By George


I knew it would be George. For those of you who follow me on Twitter, I was joking when, after the birth of His Royal Highness, the Prince of Cambridge, I tweeted “I’m thinking David, after Diana. And King David has a nice ring to it.”

I was joking, of course. Joking because not only is David not a traditional British royal name, there is no way the queen would allow the third in line for the throne to be named after Diana! Not after the whole divorcing Charles and running off with Dodi al Fayed thing. (Not that I spoke with the queen or anything, but just assuming.)

Whom the baby is named after is a big deal. Huge. I even heard, when Prince William was born, that Diana and Charles had to delay announcing his name to allow the palace time to check out everyone who had previously had the name.

George Alexander Louis.

While I’m not a royal family insider, I claim expertise in all things royal along with all the other women of my age who remember as little girls waking up very early to watch a real princess get married. To this day I remember the very young Diana being so nervous she screwed up Charles’ names. Charles Philip Arthur George. That’s his name. She said “Philip Charles Arthur George.” Poor girl. Strike one on the wedding day. But I’ve got to believe “George” is after new grandpa, Charles.

For my fellow royal baby bump watchers, we learned that Alexandra was the odds on favorite had the baby been a princess. Alexandra being Queen Elizabeth’s middle name. So “Alexander” must be a tribute to good ol’ great-grandmom.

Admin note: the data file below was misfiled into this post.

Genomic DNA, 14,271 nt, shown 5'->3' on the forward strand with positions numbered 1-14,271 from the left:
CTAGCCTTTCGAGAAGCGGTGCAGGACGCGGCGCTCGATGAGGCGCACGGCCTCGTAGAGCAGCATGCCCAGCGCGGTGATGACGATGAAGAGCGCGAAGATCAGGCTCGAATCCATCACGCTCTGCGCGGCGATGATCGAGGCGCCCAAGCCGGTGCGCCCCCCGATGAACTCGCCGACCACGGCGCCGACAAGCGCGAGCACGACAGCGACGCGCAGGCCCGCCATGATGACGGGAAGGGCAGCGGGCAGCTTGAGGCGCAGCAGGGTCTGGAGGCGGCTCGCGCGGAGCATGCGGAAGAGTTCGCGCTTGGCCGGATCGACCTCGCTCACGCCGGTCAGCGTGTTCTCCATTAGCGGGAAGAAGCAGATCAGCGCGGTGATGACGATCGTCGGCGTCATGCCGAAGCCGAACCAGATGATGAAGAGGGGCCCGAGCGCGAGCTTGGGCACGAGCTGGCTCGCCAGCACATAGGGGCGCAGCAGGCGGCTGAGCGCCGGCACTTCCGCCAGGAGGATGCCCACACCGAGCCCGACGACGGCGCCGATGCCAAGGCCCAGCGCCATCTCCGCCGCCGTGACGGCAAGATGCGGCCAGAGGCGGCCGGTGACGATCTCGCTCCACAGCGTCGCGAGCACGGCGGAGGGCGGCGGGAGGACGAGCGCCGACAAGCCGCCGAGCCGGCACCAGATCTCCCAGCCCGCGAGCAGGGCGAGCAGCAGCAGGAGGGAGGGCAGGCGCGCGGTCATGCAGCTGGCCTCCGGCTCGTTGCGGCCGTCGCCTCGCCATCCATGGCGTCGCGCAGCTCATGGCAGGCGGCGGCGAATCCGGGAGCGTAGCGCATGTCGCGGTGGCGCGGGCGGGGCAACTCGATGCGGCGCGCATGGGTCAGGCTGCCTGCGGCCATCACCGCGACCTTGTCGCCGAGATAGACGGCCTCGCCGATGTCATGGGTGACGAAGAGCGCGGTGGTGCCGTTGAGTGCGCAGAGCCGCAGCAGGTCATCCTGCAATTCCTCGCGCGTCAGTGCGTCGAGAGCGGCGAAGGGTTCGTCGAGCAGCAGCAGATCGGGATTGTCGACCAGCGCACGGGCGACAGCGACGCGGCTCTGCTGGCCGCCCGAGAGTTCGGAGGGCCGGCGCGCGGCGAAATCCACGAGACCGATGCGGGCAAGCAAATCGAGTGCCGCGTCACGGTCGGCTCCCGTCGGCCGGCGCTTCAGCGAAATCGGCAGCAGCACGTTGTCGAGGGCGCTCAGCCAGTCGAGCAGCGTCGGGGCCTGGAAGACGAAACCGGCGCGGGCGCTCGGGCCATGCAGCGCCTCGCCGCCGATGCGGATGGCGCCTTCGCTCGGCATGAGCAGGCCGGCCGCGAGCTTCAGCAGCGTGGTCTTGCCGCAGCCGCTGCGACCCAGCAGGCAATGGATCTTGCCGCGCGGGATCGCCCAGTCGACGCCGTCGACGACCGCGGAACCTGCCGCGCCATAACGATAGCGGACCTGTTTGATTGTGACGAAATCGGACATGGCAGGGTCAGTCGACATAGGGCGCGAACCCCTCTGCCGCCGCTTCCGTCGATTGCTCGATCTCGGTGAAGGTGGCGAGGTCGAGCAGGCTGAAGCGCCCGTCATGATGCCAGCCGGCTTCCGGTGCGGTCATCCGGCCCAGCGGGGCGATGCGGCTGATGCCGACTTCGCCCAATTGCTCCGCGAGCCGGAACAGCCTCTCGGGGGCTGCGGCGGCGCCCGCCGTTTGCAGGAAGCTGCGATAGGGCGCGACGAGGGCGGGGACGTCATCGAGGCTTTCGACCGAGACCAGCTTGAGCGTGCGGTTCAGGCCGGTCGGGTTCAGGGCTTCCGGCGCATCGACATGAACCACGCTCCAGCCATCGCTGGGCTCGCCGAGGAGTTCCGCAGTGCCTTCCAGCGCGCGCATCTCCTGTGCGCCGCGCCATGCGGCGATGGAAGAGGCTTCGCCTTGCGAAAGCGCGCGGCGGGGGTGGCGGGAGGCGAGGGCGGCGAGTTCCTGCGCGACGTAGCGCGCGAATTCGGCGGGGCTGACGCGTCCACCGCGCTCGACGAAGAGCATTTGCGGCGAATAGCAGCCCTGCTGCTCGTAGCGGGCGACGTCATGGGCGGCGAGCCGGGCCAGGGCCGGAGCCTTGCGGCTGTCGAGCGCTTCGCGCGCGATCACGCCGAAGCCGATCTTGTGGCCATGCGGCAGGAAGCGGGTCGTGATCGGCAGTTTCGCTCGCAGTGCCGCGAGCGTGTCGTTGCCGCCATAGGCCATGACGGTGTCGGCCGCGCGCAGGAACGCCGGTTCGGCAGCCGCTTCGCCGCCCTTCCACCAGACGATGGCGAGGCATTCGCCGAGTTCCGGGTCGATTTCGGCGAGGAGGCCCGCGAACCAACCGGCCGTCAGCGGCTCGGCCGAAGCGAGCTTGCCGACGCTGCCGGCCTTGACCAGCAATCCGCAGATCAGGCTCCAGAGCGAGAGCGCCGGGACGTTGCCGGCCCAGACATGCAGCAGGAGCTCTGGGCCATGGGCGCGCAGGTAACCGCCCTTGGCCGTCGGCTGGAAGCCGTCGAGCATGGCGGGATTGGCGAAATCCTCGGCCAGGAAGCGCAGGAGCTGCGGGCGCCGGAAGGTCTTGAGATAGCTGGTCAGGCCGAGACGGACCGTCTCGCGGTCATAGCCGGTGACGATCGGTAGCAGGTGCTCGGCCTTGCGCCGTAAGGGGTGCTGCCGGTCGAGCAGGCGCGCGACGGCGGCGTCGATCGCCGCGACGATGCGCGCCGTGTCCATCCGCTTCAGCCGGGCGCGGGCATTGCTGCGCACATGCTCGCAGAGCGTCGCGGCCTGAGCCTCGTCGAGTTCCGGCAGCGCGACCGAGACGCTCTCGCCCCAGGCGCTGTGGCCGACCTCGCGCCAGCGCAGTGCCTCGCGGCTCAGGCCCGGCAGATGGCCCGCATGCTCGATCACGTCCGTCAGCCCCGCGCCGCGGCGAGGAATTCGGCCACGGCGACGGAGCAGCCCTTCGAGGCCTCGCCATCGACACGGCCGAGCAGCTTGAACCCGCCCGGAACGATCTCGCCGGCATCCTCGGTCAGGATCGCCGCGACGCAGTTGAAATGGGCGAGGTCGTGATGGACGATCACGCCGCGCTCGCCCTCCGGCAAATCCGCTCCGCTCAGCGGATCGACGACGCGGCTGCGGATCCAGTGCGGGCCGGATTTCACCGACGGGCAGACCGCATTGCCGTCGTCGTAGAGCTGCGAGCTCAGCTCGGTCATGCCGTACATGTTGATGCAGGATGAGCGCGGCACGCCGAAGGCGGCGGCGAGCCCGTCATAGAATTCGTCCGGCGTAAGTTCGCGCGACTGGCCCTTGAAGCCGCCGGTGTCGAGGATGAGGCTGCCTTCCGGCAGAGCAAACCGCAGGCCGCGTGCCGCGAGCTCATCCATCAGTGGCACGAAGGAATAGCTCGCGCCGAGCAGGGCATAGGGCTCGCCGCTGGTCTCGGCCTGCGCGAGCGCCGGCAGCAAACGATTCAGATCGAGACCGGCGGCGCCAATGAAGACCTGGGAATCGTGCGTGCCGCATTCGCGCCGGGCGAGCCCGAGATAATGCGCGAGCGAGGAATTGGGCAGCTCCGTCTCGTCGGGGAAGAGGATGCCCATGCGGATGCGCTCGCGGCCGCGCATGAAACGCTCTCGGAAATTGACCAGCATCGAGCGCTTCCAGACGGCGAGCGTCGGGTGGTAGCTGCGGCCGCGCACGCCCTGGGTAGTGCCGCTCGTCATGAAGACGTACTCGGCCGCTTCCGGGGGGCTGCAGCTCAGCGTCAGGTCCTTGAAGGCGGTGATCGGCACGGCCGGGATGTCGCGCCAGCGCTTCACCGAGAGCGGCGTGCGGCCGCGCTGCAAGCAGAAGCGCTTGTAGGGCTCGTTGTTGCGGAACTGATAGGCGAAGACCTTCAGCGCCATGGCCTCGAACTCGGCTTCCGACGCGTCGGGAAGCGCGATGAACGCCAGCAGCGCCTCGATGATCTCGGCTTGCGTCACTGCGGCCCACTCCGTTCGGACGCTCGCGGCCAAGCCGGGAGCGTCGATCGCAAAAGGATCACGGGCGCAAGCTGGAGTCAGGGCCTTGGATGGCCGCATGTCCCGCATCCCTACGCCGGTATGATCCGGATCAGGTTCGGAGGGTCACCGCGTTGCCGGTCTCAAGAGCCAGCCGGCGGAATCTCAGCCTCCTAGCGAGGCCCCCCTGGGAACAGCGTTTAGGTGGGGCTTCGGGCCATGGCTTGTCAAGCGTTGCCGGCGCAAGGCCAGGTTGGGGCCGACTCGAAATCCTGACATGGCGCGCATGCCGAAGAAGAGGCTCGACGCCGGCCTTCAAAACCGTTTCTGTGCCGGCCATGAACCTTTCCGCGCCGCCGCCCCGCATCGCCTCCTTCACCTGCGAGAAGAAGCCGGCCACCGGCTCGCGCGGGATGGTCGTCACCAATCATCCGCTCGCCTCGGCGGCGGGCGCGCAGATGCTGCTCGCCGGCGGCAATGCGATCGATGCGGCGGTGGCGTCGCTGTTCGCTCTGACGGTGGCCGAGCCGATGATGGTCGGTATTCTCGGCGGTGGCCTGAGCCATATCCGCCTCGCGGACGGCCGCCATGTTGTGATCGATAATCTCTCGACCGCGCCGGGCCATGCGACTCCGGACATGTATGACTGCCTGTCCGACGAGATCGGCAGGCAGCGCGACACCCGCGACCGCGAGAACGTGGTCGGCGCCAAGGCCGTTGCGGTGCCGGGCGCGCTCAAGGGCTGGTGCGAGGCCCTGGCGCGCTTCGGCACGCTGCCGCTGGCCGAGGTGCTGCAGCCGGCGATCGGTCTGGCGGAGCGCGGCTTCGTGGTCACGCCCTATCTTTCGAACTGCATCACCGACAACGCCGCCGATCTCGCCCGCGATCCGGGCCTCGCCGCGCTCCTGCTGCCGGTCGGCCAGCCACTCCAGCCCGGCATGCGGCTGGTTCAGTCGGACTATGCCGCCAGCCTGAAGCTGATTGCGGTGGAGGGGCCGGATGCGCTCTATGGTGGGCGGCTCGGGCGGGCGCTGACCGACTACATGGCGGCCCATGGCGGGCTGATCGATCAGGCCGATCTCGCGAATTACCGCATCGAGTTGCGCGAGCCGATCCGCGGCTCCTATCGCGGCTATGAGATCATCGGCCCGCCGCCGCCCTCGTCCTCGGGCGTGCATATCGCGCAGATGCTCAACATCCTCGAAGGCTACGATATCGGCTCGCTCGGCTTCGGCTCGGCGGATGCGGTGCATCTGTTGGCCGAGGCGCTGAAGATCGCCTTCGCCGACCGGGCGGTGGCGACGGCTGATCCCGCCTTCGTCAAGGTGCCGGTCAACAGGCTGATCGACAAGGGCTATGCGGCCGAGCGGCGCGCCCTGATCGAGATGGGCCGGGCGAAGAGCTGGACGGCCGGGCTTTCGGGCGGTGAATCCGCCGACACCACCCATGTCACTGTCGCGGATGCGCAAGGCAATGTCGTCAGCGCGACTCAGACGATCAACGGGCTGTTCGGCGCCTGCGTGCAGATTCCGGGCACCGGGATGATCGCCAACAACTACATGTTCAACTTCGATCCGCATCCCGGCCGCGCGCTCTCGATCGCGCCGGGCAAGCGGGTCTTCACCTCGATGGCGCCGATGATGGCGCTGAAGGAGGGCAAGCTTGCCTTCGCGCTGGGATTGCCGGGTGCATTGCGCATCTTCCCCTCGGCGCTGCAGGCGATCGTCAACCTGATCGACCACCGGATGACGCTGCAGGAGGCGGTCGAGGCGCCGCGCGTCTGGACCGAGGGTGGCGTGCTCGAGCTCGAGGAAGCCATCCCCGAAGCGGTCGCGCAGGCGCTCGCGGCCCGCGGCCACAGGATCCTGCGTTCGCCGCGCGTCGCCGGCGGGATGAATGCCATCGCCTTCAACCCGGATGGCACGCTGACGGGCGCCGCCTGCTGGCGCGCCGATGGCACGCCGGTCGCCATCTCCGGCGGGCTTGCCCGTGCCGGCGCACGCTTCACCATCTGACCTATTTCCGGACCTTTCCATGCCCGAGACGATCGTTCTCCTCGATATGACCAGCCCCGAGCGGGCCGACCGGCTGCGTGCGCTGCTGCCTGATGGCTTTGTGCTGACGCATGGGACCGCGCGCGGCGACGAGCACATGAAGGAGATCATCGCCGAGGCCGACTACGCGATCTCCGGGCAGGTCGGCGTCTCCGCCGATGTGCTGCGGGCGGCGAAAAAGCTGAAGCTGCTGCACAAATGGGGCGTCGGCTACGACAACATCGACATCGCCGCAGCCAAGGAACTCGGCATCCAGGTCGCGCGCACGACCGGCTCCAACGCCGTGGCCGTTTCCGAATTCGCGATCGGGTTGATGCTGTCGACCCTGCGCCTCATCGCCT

And Louis I remember from waking up very early (and waking up my daughter) to watch William and Catherine’s fairy-tale wedding. William Arthur Philip Louis.

One name, honoring three generations.

I love that. I love that there was no way he would have been named Ethan or Jake. I love that the name means something, connects him to history and family.

I love that about our tradition of naming our children. The Sephardim traditionally name the first child after the paternal grandfather or grandmother and subsequent children after the maternal grandparents. The Ashkenazi tradition honors family members who have passed.

My grandfather, Maurice, died on my mother’s 25th birthday. She is the youngest of his four daughters. The shock of his death sent her into labor with me and I was born two weeks early. My family has always told me that it was a great honor to my grandfather that he had a name, that there was a baby named after him, before he was buried. My mother and my aunts always told me how special I am to them because I was named after their father. My grandmother gave me a diamond ring on my 16th birthday that my grandfather had given to her. She gave it to me, she said, because I was named after Poppy. I wear it only on the most special occasions. One day, God willing, I will give it to a granddaughter.

When it came time to name our children, Jonathan and I thought a lot about whom the names would honor. What kind of people had carried the names first. It was as if by naming our children, we were making wishes that they inherit certain traits and placing blessings that they would be as loved.

So while not all babies inherit an actual kingdom, be they George or Julian, Alexandra or Sofie, may all babies be blessed with names that mean family.

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